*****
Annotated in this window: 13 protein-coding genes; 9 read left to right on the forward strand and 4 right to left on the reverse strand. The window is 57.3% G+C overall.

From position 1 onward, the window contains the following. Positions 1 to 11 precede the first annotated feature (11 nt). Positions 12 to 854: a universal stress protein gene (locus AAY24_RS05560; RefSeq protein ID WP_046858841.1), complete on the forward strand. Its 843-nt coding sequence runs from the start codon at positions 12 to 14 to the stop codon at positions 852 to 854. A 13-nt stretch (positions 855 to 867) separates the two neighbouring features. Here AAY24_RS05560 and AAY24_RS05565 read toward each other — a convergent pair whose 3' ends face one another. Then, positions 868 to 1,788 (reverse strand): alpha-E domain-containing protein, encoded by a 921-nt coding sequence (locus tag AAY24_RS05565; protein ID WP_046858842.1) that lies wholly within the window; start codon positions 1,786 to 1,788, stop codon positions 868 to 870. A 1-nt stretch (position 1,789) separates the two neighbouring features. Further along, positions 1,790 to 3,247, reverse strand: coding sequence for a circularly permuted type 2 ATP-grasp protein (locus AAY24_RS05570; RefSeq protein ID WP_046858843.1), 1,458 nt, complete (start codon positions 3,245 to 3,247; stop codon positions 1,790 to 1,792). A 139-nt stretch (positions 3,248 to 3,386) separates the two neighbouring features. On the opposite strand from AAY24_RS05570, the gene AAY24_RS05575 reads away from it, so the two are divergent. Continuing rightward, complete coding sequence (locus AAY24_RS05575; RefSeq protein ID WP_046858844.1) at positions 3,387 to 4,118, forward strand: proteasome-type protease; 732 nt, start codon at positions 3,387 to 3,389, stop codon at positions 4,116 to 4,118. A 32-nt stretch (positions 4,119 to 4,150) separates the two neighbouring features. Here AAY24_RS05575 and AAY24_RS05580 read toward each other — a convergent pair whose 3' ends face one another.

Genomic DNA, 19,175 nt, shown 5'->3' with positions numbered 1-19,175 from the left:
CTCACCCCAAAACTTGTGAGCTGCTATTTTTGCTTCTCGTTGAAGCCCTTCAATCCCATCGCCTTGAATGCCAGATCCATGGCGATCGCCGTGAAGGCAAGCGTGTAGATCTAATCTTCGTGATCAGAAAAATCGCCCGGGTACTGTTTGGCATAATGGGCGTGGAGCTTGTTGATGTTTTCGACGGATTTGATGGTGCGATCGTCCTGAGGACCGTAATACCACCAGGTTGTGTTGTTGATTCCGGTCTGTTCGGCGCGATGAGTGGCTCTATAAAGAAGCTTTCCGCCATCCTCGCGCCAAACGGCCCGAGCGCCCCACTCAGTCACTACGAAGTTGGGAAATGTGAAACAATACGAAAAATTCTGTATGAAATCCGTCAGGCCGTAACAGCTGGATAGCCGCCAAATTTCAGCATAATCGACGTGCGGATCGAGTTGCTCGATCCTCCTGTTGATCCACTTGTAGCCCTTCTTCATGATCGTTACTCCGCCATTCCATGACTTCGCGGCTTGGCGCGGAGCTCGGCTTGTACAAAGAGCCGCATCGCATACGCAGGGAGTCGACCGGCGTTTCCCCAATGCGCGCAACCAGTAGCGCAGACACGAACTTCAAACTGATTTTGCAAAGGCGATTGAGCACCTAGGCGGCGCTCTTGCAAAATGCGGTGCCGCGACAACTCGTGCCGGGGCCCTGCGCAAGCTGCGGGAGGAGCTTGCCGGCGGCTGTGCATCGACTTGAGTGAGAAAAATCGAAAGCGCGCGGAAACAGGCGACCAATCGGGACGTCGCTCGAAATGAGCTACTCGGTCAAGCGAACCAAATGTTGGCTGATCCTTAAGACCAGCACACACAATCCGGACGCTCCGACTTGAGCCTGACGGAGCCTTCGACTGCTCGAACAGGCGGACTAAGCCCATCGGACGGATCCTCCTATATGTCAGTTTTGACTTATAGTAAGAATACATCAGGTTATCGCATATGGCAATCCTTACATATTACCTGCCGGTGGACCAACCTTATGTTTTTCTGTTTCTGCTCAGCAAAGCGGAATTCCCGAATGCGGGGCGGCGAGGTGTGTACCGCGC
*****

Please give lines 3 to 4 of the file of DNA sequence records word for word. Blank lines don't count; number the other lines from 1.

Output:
Genomic DNA, 19,175 nt, shown 5'->3' with positions numbered 1-19,175 from the left:
CTCACCCCAAAACTTGTGAGCTGCTATTTTTGCTTCTCGTTGAAGCCCTTCAATCCCATCGCCTTGAATGCCAGATCCATGGCGATCGCCGTGAAGGCAAGCGTGTAGATCTAATCTTCGTGATCAGAAAAATCGCCCGGGTACTGTTTGGCATAATGGGCGTGGAGCTTGTTGATGTTTTCGACGGATTTGATGGTGCGATCGTCCTGAGGACCGTAATACCACCAGGTTGTGTTGTTGATTCCGGTCTGTTCGGCGCGATGAGTGGCTCTATAAAGAAGCTTTCCGCCATCCTCGCGCCAAACGGCCCGAGCGCCCCACTCAGTCACTACGAAGTTGGGAAATGTGAAACAATACGAAAAATTCTGTATGAAATCCGTCAGGCCGTAACAGCTGGATAGCCGCCAAATTTCAGCATAATCGACGTGCGGATCGAGTTGCTCGATCCTCCTGTTGATCCACTTGTAGCCCTTCTTCATGATCGTTACTCCGCCATTCCATGACTTCGCGGCTTGGCGCGGAGCTCGGCTTGTACAAAGAGCCGCATCGCATACGCAGGGAGTCGACCGGCGTTTCCCCAATGCGCGCAACCAGTAGCGCAGACACGAACTTCAAACTGATTTTGCAAAGGCGATTGAGCACCTAGGCGGCGCTCTTGCAAAATGCGGTGCCGCGACAACTCGTGCCGGGGCCCTGCGCAAGCTGCGGGAGGAGCTTGCCGGCGGCTGTGCATCGACTTGAGTGAGAAAAATCGAAAGCGCGCGGAAACAGGCGACCAATCGGGACGTCGCTCGAAATGAGCTACTCGGTCAAGCGAACCAAATGTTGGCTGATCCTTAAGACCAGCACACACAATCCGGACGCTCCGACTTGAGCCTGACGGAGCCTTCGACTGCTCGAACAGGCGGACTAAGCCCATCGGACGGATCCTCCTATATGTCAGTTTTGACTTATAGTAAGAATACATCAGGTTATCGCATATGGCAATCCTTACATATTACCTGCCGGTGGACCAACCTTATGTTTTTCTGTTTCTGCTCAGCAAAGCGGAATTCCCGAATGCGGGGCGGCGAGGTGTGTACCGCGC